Tonight you're eating at Maido, Chef Mitsuharu Tsumura's temple of Nikkei cuisine, in Miraflores. The dishes come in waves: a classic usuzukuri with rock fish, ponzu, crispy garlic and tomatoes; a ceviche of mackerel, scallops, clams, smoked yellow pepper “tiger's milk" and avocado; foie gras “sushi" in eel sauce; breaded shrimp, avocado, cream cheese and chimichurri, finished tableside with a blowtorch; fried pejesapo sliders with tartar sauce on steamed buns; black cod marinated in miso and aji panca chili; and an impossibly tender Nitsuke braised short rib with fried rice. It's high-end Peruvian-Japanese comfort food at its finest, downed with plenty of sake and Sapporo beer and finished with an intense trio of chocolates.
You work off a small fraction of the calories consumed during a 10-minute waddle to La Emolienteria, a lively pisco bar in Miraflores. A DJ spins electronic dance music as youngsters nod rhythmically from Day-Glo stools fashioned from wheelbarrows. After a few puckeringly good Pisco Sours made with Pisco Portón, you cab it back to the hotel. A copy of Theodore Roethke's poem “The Waking" has been laid on your pillow: “I wake to sleep, and take my waking slow." You take that as a cue to knock off.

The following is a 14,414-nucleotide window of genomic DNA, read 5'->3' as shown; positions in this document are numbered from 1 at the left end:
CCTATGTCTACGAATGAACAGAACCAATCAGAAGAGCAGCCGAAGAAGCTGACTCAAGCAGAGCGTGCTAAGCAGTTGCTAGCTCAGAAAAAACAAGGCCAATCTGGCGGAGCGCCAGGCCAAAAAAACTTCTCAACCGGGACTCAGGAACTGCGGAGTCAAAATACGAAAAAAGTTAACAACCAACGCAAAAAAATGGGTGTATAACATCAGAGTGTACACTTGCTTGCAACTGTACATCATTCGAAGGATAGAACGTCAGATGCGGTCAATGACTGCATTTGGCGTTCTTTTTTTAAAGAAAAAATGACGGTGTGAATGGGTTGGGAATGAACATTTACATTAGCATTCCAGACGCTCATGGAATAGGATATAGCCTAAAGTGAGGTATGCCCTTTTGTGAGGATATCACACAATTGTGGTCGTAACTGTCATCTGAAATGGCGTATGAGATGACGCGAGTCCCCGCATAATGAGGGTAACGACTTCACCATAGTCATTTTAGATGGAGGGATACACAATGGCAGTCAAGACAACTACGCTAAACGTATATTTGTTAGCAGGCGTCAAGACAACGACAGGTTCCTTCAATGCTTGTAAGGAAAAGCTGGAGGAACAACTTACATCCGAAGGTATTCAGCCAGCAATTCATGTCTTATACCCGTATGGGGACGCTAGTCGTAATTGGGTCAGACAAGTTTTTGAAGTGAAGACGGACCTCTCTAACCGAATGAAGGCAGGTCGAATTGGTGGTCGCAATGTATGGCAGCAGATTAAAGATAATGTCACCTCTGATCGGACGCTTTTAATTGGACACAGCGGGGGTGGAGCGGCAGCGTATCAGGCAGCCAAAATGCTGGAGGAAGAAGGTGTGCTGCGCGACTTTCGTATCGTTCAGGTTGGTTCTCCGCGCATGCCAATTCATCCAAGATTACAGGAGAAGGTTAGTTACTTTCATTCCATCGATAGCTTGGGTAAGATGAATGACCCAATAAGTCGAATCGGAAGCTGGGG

Three caballeros at Casa Hacienda Los Ficus
DAY TWO | You wake up feeling a little delicate, your condition accentuated by the knowledge that you're about to drive downtown. Navigating Peru's congested capital is a blend of white-knuckle drama and stop-start purgatory. After an eventful hour or so zipping through a snarl of cars, mopeds, taxis and buses, you arrive at Plaza Mayor, where breakfast awaits at the wonderfully old-timey Bar Cordano, right across the street from the heavily guarded Presidential Palace.
Inside the bar, a counterman makes exquisite butifarra sandwiches, slicing cold ham prepared two ways—glazed with sugary syrup or sprinkled with extra salt—then piled on a roll under salsa criolla (onions and lemon juice). It's as good a ham sandwich as you're likely to have, in Lima or anywhere else. You chase it with a strong coffee from the rickety Gaggia machine and then sample one of Bar Cordano's beautiful causas, classic Peruvian potato dishes displayed under glass like prize tarts in a Parisian bakery.